Clan of the Holy Stone blesses Lehigh River
AL ZAGOFSKY/SPECIAL TO THE TIMES NEWS Founder Melissa Lammy Mondegreen, leads about 30 members and guests of the Native American-inspired Clan of the Holy Stone to help cleanse the rivers of the Earth on Saturday at Riverview Park in East Penn Township. They enter the waters of the Lehigh River.
The Lehigh River acted as a surrogate for all the rivers of the world as the Lehighton-based Clan of the Holy Stone prayed and blessed its waters with a healing ceremony this weekend.
About 30 members and guests of the Native American-inspired Clan of the Holy Stone gathered in a circle to send out energy to help cleanse the memories of the Earth.
They met on Saturday at Riverview Park in East Penn Township, across from Bowmanstown.
"The Clan of the Holy Stone is a group of people who got together to share common beliefs," explained Grey Wolf, also known as Joe Ring, who co-coordinates the Lehighton chapter, also the founding chapter of the clan, with Melissa Lammy Mondegreen.
The clan's motto is Different Paths, Same Trail.
Mondegreen said that she has heritage from the Passamaquoddy tribe of the Wabanaki Confederacy in Massachusetts and Maine.
The clan's ceremonies are reminiscent of Native Americans.
"Similar, but unique to the Clan of the Holy Stone," said Mondegreen.
She has not filed the paperwork to be recognized as a Native American, because she feels that filing paperwork is unnecessary. She created the Clan of the Holy Stone as her interpretation of a Native American-inspired, Earth-centered spirituality.
The ceremony began with those in attendance forming a circle. Once the circle was formed, sage was burned and passed around for all the attendees to purify themselves. Then a ceremony began wherein each person touched their heart and then the heart of the person next to them saying, "Heart to heart."
Coming to the theme of the gathering, Mondegreen brought forth three bottles of water. The bottle of water was passed around so that it can be infused with love and blessings. A ceremony in July was held honoring water, she said.
Mondegreen said, "We each brought water from our favorite places and poured it into this bottle. It was left out in the full moon and a couple of really bad storms. So it is very highly energetic water."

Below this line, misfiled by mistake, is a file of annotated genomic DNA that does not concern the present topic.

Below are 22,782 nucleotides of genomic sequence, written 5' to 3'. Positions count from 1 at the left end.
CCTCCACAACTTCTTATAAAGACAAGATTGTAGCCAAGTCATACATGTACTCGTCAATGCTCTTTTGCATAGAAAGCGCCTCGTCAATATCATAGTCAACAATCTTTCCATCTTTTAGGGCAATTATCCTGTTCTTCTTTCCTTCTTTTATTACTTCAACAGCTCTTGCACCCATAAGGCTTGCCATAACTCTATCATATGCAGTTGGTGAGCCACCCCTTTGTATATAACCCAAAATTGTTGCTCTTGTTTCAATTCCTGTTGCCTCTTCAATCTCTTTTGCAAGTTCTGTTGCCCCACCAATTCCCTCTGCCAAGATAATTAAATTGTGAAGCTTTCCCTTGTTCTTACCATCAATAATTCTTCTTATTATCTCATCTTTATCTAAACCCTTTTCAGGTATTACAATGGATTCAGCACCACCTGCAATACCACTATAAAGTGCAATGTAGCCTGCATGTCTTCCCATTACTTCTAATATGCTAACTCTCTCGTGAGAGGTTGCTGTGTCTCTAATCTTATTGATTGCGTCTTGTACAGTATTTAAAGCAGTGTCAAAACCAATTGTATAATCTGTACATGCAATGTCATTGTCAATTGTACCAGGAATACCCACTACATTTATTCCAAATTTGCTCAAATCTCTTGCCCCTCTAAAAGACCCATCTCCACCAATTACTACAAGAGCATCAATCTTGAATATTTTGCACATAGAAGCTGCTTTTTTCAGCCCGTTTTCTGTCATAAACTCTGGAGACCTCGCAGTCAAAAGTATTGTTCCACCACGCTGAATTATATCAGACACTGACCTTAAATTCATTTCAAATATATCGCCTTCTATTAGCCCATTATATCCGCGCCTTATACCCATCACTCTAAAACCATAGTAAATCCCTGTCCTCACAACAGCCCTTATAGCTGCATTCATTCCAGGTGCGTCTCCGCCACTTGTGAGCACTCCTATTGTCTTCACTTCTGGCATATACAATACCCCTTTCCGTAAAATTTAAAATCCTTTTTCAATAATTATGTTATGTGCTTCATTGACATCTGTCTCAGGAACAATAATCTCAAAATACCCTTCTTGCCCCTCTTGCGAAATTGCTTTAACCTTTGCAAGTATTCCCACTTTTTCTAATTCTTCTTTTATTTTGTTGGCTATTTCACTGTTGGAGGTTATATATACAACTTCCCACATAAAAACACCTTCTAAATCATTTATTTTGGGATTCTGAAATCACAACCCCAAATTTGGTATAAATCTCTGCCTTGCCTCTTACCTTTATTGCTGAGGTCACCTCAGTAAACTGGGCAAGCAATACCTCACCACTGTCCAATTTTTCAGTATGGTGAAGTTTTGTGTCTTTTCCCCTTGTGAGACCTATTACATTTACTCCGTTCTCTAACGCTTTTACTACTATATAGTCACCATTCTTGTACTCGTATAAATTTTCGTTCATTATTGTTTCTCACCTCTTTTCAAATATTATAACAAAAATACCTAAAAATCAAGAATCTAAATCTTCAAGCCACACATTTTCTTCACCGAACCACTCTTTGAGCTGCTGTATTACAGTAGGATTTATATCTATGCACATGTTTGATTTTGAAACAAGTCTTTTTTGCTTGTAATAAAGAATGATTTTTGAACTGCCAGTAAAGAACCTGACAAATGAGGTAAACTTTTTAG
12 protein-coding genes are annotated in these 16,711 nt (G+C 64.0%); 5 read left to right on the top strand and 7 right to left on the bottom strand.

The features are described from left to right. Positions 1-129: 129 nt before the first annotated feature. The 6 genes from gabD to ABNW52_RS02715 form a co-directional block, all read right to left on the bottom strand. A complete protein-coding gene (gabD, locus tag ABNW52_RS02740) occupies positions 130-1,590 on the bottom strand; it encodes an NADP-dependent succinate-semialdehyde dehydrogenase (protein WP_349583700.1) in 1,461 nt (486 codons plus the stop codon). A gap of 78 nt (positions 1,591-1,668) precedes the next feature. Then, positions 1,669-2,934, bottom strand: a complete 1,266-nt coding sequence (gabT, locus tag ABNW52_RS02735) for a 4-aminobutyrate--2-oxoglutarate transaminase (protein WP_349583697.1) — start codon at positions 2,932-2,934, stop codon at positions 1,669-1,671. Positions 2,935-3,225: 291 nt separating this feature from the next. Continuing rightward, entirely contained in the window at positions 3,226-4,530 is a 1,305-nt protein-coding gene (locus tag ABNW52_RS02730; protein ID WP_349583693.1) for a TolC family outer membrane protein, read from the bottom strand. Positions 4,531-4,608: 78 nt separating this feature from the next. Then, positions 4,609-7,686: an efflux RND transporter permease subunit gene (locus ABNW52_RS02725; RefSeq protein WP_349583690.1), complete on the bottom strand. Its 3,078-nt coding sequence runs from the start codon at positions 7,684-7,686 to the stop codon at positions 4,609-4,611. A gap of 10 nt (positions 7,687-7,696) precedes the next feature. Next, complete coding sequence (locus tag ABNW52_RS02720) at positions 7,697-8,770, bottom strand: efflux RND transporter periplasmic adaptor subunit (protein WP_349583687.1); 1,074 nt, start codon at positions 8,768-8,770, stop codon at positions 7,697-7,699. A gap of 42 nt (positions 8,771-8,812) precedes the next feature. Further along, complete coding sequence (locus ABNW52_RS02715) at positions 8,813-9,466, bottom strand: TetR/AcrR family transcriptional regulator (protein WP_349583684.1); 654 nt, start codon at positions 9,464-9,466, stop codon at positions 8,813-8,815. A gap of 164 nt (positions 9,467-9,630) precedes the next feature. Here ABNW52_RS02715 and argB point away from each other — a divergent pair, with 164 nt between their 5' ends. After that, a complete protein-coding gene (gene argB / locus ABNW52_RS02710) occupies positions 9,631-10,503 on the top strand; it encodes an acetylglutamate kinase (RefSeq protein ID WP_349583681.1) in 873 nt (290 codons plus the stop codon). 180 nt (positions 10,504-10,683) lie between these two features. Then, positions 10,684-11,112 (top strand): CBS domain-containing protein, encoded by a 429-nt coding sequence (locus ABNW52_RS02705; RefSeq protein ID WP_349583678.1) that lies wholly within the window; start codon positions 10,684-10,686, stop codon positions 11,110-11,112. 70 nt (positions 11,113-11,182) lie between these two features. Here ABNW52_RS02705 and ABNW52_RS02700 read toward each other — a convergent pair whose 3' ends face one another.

"Today we pour our blessings into it," she continued. "We hope it goes down the river."
Drumming and chanting of a water-blessing song began.
"It means we are sorry for what we did to the water and we promise to do better to try to make it better," she explained.
With the drums continuing, most of the group walked into the Lehigh River until most people were waist deep. Then, Ring, Mondegreen, and Michelle Gallagher of Jim Thorpe slowly emptied the bottles into the Lehigh River.
"We passed around the water in a circle with all our prayers and intentions," Ring said. "Then we poured the water into the river with all our prayers, shared that with the creator's energy, and let that go out into the oceans so that we can clear all the waters and help cleanse it."
Mondegreen led the cleansing, drumming and chanting in the Lehigh River.
Asked how she felt about the Lehigh River, she replied, "All our waters are in danger. The Lehigh River I worry about it because of all the pesticides from farming. It's probably not horrible, but it still needs attention. I still think we all should pay attention to what we are doing."
"So many of my friends are poisoned with the toxins that we have made," said Michelle Gallagher. "I'm nearly 40, so many of my friends have cancer. Today I came to help purify the river. As a mother, it's important to sustain our planet for our children's future and to teach them our ways. Prayer lifts consciousness, and consciousness when it is lifted makes miracles."
The Clan of the Holy Stone meets monthly in Lehighton.
For information, see www.rockamourherbs.com.